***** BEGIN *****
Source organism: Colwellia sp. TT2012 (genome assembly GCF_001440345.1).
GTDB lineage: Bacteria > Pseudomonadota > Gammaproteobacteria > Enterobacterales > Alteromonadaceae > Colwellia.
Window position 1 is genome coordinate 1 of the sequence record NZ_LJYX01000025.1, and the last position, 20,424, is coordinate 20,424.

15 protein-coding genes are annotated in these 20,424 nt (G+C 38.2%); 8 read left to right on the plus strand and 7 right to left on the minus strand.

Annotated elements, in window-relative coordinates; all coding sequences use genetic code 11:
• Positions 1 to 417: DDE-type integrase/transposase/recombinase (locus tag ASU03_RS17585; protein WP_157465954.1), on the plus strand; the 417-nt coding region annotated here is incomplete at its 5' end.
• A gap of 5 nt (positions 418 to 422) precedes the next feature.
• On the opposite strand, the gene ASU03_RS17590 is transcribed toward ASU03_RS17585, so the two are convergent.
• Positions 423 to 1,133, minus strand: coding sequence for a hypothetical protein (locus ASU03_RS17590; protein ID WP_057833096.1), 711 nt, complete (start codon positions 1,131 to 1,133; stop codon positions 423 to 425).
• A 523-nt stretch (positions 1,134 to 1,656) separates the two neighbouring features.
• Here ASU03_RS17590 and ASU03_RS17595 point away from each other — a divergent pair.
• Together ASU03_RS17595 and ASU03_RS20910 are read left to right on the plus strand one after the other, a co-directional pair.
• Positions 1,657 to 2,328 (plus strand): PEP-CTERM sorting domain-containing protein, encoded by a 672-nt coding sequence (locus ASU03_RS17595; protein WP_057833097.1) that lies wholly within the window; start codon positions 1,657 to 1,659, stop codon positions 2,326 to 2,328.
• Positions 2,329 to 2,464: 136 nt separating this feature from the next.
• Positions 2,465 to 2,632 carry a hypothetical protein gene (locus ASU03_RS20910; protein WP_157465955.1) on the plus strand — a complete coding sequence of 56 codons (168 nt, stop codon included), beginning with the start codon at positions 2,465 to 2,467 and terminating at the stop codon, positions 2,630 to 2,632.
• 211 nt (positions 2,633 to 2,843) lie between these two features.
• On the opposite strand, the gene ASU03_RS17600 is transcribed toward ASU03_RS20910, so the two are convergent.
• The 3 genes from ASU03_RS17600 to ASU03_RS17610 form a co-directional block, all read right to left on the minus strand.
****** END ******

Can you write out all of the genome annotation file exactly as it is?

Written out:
Source organism: Colwellia sp. TT2012 (genome assembly GCF_001440345.1).
GTDB lineage: Bacteria > Pseudomonadota > Gammaproteobacteria > Enterobacterales > Alteromonadaceae > Colwellia.
Window position 1 is genome coordinate 1 of the sequence record NZ_LJYX01000025.1, and the last position, 20,424, is coordinate 20,424.

15 protein-coding genes are annotated in these 20,424 nt (G+C 38.2%); 8 read left to right on the plus strand and 7 right to left on the minus strand.

Annotated elements, in window-relative coordinates; all coding sequences use genetic code 11:
• Positions 1 to 417: DDE-type integrase/transposase/recombinase (locus tag ASU03_RS17585; protein WP_157465954.1), on the plus strand; the 417-nt coding region annotated here is incomplete at its 5' end.
• A gap of 5 nt (positions 418 to 422) precedes the next feature.
• On the opposite strand, the gene ASU03_RS17590 is transcribed toward ASU03_RS17585, so the two are convergent.
• Positions 423 to 1,133, minus strand: coding sequence for a hypothetical protein (locus ASU03_RS17590; protein ID WP_057833096.1), 711 nt, complete (start codon positions 1,131 to 1,133; stop codon positions 423 to 425).
• A 523-nt stretch (positions 1,134 to 1,656) separates the two neighbouring features.
• Here ASU03_RS17590 and ASU03_RS17595 point away from each other — a divergent pair.
• Together ASU03_RS17595 and ASU03_RS20910 are read left to right on the plus strand one after the other, a co-directional pair.
• Positions 1,657 to 2,328 (plus strand): PEP-CTERM sorting domain-containing protein, encoded by a 672-nt coding sequence (locus ASU03_RS17595; protein WP_057833097.1) that lies wholly within the window; start codon positions 1,657 to 1,659, stop codon positions 2,326 to 2,328.
• Positions 2,329 to 2,464: 136 nt separating this feature from the next.
• Positions 2,465 to 2,632 carry a hypothetical protein gene (locus ASU03_RS20910; protein WP_157465955.1) on the plus strand — a complete coding sequence of 56 codons (168 nt, stop codon included), beginning with the start codon at positions 2,465 to 2,467 and terminating at the stop codon, positions 2,630 to 2,632.
• 211 nt (positions 2,633 to 2,843) lie between these two features.
• On the opposite strand, the gene ASU03_RS17600 is transcribed toward ASU03_RS20910, so the two are convergent.
• The 3 genes from ASU03_RS17600 to ASU03_RS17610 form a co-directional block, all read right to left on the minus strand.